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Re: Strange eval behaviour

From: Stefan Huchler
Subject: Re: Strange eval behaviour
Date: Tue, 22 Nov 2016 15:43:24 +0100
User-agent: Gnus/5.13 (Gnus v5.13) Emacs/25.1 (gnu/linux)

Michael Heerdegen <> writes:

> Stefan Huchler <> writes:
>> Or did you refer here to something different you saw? bytecompiling
>> only throw warnings about this params variables. And thats only
>> warnings...
> But the warnings are there for a reason, and the reason is that the code
> can potentially error when being run.  In general, the warnings mean
> that you do something you definitely should not do.  Let's fix these
> warnings, and then I can have a look at the code again if you want.

Yes but when I know (or belive strongly) that I have nothing that causes
problems I fix warnings as last thing, not as first (at least normaly)
and I am pretty shure that this setq does not create problems, only if
somethnig else also uses global variables with the name params :). So
basicly if I AND somebody else messed up, then it creates problems.

And yes I work best practises in my lisp workflow coding style in one by one.

> Also try to follow the essence of functional programming: reduce side
> effects of functions to a minimum.  When a function has side effects,
> make it clear (e.g. in the doc or the name of the function).

I dont write a doc for a code I will replace before I release it anyway :)

> If you
> really need to set any global variable, declare that variable with
> `defvar' and prefix its name with the prefix of your library.  In
> general, the way functions transfer information in Lisp is by the return
> value, not by setting variables.  For avoiding some bad habits it's very
> helpful to use lexical-binding - you can enable it with a specification
> in the file's first line.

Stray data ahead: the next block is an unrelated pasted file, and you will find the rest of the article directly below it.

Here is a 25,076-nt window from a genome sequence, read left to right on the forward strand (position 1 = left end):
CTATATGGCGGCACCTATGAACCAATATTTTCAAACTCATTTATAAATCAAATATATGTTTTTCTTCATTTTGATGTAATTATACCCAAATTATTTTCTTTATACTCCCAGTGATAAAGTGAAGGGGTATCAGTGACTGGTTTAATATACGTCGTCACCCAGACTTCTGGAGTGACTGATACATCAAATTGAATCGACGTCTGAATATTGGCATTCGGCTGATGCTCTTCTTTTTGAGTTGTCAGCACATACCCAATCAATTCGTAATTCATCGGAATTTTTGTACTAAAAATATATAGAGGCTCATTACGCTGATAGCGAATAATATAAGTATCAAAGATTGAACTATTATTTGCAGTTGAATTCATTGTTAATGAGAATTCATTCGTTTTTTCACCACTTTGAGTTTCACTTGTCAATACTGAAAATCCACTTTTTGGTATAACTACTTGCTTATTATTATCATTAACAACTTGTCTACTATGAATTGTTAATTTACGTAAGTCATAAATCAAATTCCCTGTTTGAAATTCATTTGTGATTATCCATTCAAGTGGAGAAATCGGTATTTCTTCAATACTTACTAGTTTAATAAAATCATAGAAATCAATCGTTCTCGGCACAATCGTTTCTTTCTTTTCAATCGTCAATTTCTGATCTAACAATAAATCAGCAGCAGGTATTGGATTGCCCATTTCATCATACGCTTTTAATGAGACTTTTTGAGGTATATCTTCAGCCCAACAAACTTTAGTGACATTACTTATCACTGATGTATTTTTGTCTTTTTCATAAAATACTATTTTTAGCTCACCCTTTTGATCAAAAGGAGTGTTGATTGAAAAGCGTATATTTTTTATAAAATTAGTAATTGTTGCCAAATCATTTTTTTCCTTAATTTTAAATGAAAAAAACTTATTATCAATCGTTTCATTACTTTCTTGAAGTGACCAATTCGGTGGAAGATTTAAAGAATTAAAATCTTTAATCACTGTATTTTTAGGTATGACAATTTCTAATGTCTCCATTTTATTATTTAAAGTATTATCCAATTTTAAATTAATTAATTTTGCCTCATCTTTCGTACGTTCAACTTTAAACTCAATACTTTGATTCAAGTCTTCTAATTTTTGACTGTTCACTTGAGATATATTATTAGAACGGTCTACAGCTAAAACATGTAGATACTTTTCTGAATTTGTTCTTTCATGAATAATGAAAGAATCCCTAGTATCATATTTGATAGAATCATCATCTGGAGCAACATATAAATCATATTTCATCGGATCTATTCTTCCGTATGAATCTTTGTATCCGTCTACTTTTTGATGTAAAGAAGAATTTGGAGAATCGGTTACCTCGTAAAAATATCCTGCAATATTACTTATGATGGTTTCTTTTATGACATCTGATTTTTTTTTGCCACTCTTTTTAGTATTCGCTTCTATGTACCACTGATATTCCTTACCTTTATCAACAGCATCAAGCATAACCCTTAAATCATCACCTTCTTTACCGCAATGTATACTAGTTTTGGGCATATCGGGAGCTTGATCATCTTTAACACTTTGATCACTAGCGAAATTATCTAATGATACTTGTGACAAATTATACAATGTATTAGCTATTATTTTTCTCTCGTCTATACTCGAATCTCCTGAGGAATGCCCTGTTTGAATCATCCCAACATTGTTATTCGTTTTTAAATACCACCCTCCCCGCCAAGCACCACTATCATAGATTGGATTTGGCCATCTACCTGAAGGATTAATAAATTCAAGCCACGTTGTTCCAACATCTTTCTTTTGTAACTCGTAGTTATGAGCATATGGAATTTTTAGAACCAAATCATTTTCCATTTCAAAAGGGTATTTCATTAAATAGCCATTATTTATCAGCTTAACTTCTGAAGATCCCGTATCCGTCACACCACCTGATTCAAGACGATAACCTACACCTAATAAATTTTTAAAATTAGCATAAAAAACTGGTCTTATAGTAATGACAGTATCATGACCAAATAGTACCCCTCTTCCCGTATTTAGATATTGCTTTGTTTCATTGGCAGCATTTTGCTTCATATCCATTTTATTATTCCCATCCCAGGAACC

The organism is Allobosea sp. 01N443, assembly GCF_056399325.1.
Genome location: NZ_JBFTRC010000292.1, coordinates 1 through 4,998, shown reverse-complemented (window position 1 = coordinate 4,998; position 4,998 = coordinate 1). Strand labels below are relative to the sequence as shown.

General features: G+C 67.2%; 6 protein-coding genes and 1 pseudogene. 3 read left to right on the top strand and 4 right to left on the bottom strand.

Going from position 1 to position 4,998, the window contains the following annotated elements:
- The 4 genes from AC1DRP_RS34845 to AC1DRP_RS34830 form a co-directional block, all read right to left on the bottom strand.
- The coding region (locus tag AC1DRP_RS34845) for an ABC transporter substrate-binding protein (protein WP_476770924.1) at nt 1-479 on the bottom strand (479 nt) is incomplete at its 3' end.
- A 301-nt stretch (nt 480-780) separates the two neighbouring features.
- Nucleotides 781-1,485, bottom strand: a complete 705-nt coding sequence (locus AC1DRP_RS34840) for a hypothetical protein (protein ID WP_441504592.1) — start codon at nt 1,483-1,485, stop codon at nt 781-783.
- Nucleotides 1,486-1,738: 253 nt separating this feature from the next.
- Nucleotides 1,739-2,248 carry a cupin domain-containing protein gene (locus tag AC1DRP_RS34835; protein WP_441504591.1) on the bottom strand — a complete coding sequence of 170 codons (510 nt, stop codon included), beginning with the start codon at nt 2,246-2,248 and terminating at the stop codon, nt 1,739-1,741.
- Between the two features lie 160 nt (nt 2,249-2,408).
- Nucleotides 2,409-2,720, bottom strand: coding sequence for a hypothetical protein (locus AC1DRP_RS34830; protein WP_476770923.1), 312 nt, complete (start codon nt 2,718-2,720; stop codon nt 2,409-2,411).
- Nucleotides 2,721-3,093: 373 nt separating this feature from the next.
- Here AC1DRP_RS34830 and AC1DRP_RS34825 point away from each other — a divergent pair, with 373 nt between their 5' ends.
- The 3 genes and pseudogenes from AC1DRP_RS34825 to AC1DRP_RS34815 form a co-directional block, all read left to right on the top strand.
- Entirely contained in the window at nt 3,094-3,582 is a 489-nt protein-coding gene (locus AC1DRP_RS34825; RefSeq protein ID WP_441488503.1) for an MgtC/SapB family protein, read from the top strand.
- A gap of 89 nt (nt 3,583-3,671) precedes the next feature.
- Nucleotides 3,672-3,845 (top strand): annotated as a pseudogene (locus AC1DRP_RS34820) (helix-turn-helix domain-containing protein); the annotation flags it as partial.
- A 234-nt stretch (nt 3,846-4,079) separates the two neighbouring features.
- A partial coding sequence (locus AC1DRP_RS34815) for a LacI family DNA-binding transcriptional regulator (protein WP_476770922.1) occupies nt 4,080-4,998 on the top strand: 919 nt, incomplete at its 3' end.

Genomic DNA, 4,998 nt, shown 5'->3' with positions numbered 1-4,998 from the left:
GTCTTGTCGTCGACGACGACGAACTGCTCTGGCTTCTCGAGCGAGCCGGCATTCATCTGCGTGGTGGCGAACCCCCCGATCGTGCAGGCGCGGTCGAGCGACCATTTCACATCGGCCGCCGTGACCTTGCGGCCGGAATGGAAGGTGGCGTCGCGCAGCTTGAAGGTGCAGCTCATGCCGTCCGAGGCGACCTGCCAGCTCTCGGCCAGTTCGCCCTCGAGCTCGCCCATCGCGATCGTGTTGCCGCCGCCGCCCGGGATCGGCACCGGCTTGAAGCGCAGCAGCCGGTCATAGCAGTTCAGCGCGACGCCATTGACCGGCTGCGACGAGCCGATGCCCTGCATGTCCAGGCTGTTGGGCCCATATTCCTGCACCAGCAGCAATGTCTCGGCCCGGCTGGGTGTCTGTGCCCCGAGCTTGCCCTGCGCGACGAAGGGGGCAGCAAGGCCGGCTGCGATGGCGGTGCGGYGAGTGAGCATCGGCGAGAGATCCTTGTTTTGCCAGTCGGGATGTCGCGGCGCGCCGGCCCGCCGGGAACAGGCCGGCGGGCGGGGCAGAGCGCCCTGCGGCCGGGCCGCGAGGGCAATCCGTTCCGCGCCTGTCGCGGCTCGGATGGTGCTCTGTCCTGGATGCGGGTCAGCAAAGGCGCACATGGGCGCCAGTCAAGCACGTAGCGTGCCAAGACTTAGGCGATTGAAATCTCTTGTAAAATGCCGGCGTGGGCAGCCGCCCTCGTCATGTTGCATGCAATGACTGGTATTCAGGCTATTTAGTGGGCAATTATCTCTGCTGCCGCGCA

Yeah I know that this is no good idea especialy if you upload it, cause
the main problem is not if you do it in one local package but if
everybody would do that, you have many times incompatible packages

I know about that, I just used it because I concentrated primary on the
json code and to get something working, and at the time it was just
easier and faster to do it that way.

Also I dont want to refactor stuff while stuff is not working, I wanted
to get to a working state first. And I was not aware of the
bytecompiling and that macros dont get "live" evaluated basicly I am
used to code that when its wrong gives me some sort of error.

> Maybe consider reading a good book about lisp (since learning by doing
> is not a good approach in Lisp).  Maybe "Land of Lisp" (haven't read it,
> but it has a good title song) or "On Lisp" by Graham (a classical, but
> harder to read; reading some of the first chapters might be a good idea
> anyway).

I am not so good at reading books, I need a reason to do things other
than learn somethnig abstract :) I do that for fun, startet with a
send-youtube-to-kody thing and got then bigger and bigger.

Of course if I run more often into such things, I consider reading a few
pages of a book. I just learned no language by book, not Java, not c++,
not python, not php...

But I think you CAN learn everything online or with the offline
documentiation, books tend just to focus a bit narrower on the juice
stuff, but therefor you have to go through some stupid example code I
dont care and cant relate to.

Whatever still I might consider it in the future.

The main problem was that I did not even have the idea to try to
bytecompile it, so I did not even see that warnings ever.

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